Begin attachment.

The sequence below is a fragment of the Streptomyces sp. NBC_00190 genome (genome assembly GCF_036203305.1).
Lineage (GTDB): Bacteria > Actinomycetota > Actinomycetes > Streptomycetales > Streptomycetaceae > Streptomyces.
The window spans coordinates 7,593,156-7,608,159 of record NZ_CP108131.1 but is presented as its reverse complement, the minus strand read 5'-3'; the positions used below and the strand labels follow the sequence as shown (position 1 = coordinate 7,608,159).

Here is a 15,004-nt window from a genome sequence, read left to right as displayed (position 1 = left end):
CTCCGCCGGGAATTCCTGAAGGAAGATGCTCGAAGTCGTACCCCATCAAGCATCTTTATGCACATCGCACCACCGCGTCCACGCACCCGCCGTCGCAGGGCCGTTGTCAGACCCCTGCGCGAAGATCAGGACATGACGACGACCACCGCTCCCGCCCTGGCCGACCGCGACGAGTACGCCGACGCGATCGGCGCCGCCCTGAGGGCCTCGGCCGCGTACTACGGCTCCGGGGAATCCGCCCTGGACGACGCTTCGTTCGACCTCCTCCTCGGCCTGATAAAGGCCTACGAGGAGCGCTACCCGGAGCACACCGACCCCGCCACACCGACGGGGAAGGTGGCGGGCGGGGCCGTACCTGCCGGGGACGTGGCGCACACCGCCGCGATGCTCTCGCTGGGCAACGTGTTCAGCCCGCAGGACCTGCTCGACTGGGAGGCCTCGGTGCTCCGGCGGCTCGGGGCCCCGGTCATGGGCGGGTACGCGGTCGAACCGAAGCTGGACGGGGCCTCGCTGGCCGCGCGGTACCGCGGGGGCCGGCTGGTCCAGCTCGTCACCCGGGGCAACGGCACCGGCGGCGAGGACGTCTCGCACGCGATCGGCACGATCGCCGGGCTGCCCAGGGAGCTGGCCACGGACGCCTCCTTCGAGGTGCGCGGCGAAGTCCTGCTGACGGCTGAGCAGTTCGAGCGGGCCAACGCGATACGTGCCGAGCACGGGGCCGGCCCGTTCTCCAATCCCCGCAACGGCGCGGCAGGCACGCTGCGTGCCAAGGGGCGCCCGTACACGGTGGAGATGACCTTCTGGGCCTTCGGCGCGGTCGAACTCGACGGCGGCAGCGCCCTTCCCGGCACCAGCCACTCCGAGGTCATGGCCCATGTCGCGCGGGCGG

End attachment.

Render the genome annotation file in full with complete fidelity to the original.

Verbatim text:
The sequence below is a fragment of the Streptomyces sp. NBC_00190 genome (genome assembly GCF_036203305.1).
Lineage (GTDB): Bacteria > Actinomycetota > Actinomycetes > Streptomycetales > Streptomycetaceae > Streptomyces.
The window spans coordinates 7,593,156-7,608,159 of record NZ_CP108131.1 but is presented as its reverse complement, the minus strand read 5'-3'; the positions used below and the strand labels follow the sequence as shown (position 1 = coordinate 7,608,159).

Here is a 15,004-nt window from a genome sequence, read left to right as displayed (position 1 = left end):
CTCCGCCGGGAATTCCTGAAGGAAGATGCTCGAAGTCGTACCCCATCAAGCATCTTTATGCACATCGCACCACCGCGTCCACGCACCCGCCGTCGCAGGGCCGTTGTCAGACCCCTGCGCGAAGATCAGGACATGACGACGACCACCGCTCCCGCCCTGGCCGACCGCGACGAGTACGCCGACGCGATCGGCGCCGCCCTGAGGGCCTCGGCCGCGTACTACGGCTCCGGGGAATCCGCCCTGGACGACGCTTCGTTCGACCTCCTCCTCGGCCTGATAAAGGCCTACGAGGAGCGCTACCCGGAGCACACCGACCCCGCCACACCGACGGGGAAGGTGGCGGGCGGGGCCGTACCTGCCGGGGACGTGGCGCACACCGCCGCGATGCTCTCGCTGGGCAACGTGTTCAGCCCGCAGGACCTGCTCGACTGGGAGGCCTCGGTGCTCCGGCGGCTCGGGGCCCCGGTCATGGGCGGGTACGCGGTCGAACCGAAGCTGGACGGGGCCTCGCTGGCCGCGCGGTACCGCGGGGGCCGGCTGGTCCAGCTCGTCACCCGGGGCAACGGCACCGGCGGCGAGGACGTCTCGCACGCGATCGGCACGATCGCCGGGCTGCCCAGGGAGCTGGCCACGGACGCCTCCTTCGAGGTGCGCGGCGAAGTCCTGCTGACGGCTGAGCAGTTCGAGCGGGCCAACGCGATACGTGCCGAGCACGGGGCCGGCCCGTTCTCCAATCCCCGCAACGGCGCGGCAGGCACGCTGCGTGCCAAGGGGCGCCCGTACACGGTGGAGATGACCTTCTGGGCCTTCGGCGCGGTCGAACTCGACGGCGGCAGCGCCCTTCCCGGCACCAGCCACTCCGAGGTCATGGCCCATGTCGCGCGGGCGG